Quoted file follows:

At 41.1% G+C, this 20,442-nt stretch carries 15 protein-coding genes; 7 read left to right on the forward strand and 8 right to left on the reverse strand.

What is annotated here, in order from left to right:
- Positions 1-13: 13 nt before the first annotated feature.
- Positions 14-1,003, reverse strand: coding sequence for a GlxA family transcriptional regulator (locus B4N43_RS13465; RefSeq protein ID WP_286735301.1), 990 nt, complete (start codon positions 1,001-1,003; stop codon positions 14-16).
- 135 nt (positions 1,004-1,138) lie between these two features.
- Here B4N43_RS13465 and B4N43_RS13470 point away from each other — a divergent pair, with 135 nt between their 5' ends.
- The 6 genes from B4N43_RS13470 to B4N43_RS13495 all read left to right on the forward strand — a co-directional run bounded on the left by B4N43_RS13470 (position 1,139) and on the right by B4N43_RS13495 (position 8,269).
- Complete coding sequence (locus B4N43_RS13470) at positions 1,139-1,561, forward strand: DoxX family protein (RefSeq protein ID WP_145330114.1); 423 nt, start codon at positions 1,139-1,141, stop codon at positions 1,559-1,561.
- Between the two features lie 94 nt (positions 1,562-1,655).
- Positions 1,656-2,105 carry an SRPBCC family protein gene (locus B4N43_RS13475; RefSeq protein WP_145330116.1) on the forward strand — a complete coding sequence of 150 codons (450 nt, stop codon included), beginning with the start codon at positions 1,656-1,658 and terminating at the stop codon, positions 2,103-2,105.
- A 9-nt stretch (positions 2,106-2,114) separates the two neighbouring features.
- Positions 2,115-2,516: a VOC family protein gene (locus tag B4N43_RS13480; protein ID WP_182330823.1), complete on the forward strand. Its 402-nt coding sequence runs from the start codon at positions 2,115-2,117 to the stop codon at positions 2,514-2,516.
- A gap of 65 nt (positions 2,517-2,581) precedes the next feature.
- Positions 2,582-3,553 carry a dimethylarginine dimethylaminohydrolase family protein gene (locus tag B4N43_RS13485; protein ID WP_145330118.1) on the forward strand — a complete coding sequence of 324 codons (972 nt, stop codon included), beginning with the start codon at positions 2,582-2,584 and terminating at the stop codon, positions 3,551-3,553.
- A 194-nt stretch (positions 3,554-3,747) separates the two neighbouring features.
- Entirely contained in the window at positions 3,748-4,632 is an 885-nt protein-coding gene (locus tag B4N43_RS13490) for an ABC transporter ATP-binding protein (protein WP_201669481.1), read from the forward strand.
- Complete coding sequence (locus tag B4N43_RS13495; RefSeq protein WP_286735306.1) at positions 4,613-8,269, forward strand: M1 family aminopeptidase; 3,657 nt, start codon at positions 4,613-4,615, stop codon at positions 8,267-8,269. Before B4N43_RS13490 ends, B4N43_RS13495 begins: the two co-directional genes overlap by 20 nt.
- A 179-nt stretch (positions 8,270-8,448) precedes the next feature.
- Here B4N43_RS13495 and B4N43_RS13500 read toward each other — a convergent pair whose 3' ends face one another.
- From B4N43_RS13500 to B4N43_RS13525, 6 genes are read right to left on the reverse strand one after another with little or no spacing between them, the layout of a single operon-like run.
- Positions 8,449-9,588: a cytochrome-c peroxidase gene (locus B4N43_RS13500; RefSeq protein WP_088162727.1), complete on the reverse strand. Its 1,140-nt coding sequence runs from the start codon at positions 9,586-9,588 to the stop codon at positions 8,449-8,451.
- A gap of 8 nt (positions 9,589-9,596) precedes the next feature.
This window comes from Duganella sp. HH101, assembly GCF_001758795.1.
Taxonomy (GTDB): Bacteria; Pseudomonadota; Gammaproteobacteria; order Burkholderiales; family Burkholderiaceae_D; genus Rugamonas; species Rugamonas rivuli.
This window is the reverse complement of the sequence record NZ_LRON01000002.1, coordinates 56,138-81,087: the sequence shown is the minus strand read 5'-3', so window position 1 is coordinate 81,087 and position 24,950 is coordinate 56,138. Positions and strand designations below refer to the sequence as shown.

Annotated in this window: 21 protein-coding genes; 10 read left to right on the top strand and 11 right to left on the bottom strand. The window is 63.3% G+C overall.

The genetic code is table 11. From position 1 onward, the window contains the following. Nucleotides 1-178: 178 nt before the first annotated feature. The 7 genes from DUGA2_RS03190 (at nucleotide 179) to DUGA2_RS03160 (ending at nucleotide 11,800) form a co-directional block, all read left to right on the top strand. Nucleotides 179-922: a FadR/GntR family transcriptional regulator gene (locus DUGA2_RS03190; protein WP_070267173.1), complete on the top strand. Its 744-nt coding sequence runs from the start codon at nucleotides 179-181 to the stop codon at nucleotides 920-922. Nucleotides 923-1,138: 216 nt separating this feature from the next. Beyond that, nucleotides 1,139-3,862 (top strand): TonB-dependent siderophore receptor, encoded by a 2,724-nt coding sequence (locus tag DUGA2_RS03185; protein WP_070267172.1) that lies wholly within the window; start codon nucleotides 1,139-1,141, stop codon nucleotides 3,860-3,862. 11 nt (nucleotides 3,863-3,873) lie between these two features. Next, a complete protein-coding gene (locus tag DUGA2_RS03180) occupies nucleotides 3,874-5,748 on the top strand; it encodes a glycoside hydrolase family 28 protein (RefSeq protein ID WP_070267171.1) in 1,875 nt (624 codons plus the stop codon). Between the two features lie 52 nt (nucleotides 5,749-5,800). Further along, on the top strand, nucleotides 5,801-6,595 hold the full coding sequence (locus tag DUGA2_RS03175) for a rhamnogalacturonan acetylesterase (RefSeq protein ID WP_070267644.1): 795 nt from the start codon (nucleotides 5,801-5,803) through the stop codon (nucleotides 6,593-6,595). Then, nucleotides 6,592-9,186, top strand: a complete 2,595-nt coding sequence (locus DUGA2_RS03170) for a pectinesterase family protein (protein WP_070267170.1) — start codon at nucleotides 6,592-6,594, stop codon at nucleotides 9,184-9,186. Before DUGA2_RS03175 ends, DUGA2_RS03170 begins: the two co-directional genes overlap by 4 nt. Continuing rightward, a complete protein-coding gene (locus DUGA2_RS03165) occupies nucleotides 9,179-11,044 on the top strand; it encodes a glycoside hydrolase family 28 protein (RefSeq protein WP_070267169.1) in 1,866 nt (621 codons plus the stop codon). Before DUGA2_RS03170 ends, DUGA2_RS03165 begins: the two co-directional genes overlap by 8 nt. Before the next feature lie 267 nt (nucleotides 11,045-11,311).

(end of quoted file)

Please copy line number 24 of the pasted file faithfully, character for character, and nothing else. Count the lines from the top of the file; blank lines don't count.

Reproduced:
Taxonomy (GTDB): Bacteria; Pseudomonadota; Gammaproteobacteria; order Burkholderiales; family Burkholderiaceae_D; genus Rugamonas; species Rugamonas rivuli.